Saturday, June 15, 2013

Postcard 4: Brighling Church, Sussex

Hand coloured postcard shows Jack Fuller's pyramid mausoleum in the churchyard

Printed by A. H. Homewood, Burgess Hill
Postmarked Robertsbridge July 7 1906

Miss Butlers
Hilders Court

Dear E.
I think this a good Photo of
Brightling. We are
haveing it very
hot to day hope
you are well.
Yours Sincerely,
G T.

Thursday, June 06, 2013

The Landscapes of East Sussex by David Sellman & Rupert Taylor

Published by Countryside Books (Nov 10 2000)

In the chapter called Commanding the Rother a description of Bodiam Castle mentions John "Mad Jack" Fuller and his ownership of this much photographed landmark:

"But the arrow slits, cannon ports and 'murder holes' (through which missiles could be dropped through the cieling on attackers) were never used in anger.  The castle fell into decay and was rescued in 1829 by 'Mad Jack' Fuller of Brightling when a Hastings builder planned to demolish it, and was then restored by two later owners, George Cubitt and Lord Curzon who presented it to the nation.  Under the care of the National Trust is is now a breathtaking if incongruous part of the landscape. The moat is fed by springs and the water is certainly purer now than in medieval times - there are no fewer than 28 garderobes or latrines at Bodiam, each with a drain shaft to the moat. "

There is an error in the section about Heathfield Park in which the authors confuse a noted local diarist with a famed landscape painter:

"The view south they may or may not have noticed. But it has barely changed since Thomas Turner painted The Vale of Heathfield two centuries ago."

Thomas Turner (1729 -1793) was a shopkeeper in East Hoathly, Sussex whose eleven year diary makes interesting reading and provides insight into life in an Eighteenth Century village. Joseph Mallord William Turner (1775-1851) was commissioned by Jack Fuller to paint views of Sussex, which included The Vale of Heathfield (1815), The Vale of Ashburnham, Brightling Observatory from Rosehill Park, The Vale of Pevensey and Battle Abbey, the Spot Where Harold Fell.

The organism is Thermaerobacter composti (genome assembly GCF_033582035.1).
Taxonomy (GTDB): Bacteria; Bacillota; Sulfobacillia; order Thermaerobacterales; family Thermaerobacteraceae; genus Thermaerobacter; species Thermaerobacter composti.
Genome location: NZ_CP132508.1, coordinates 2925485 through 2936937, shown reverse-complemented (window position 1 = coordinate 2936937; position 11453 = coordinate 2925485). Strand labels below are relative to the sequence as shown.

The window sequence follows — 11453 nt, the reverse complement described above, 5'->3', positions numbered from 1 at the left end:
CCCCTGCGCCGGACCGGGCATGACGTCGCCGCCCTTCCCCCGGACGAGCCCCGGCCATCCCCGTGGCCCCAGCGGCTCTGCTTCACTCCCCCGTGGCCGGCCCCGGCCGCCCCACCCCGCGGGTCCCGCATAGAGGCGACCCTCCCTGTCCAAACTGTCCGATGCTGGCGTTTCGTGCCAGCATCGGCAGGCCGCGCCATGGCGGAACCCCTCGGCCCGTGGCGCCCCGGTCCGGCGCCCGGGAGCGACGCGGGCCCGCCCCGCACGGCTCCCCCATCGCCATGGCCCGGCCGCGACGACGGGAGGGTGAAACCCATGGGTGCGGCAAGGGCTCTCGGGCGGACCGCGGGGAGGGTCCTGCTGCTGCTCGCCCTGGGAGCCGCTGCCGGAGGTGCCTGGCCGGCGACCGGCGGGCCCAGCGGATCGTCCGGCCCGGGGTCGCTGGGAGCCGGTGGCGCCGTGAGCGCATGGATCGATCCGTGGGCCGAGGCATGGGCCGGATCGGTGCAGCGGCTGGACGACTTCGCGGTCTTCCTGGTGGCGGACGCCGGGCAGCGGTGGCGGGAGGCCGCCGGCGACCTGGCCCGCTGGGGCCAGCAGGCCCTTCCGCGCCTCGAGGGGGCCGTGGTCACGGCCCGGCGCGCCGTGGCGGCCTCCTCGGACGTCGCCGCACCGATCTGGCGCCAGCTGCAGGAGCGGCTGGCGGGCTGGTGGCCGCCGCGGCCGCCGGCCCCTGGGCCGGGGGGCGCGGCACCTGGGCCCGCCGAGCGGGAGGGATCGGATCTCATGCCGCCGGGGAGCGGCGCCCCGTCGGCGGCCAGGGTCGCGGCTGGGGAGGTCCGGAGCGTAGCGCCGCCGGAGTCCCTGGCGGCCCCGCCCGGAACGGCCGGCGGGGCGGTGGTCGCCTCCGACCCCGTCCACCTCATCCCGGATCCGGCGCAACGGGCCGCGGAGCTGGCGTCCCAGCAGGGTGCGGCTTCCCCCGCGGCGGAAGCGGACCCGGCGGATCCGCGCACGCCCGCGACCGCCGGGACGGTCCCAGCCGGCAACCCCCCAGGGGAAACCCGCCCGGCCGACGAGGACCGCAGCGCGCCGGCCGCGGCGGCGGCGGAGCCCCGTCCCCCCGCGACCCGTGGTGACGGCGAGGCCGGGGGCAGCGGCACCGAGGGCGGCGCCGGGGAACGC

The Vale of Heathfield - 1815
The Vale of Heathfield by JMW Turner

Wednesday, June 05, 2013

Pinterest Board

I have recently become a member of Pinterest and started a John "Mad Jack" Fuller board.

Many images from my website had already been "pinned" by other users and I have added some myself.
As always, I strive for accuarcy and greatly appreciate people who contact me to help in this regard.

Pinterest Corrections:
  • John Fuller was a Georgian Squire - not Victorian as one Pinterest user states. Queen Victoria's reign began in 1837, three years after Fuller's death. During his lifetime Britain's ruling monarchs were - George II (11 June 1727 – 25 October 1760); George III (25 October 1760 – 29 January 1820); George IV (1820 – 26 June 1830, Prince Regent since 1811); William IV (26 June 1830 – 20 June 1837).
  • Britain Express eroneously labelled photos of the tower as "The Observatory".
  • With a photo of Bodiam Castle, one  Pinterest user claims that "This Castle was owned by my husband's ancestor, Mad Jack Fuller." Fuller never married and had no known children. It is however possible that there is a family connection of some sort. 

Monday, June 03, 2013

Fuller Biography on Royal Institution of Great Britain Website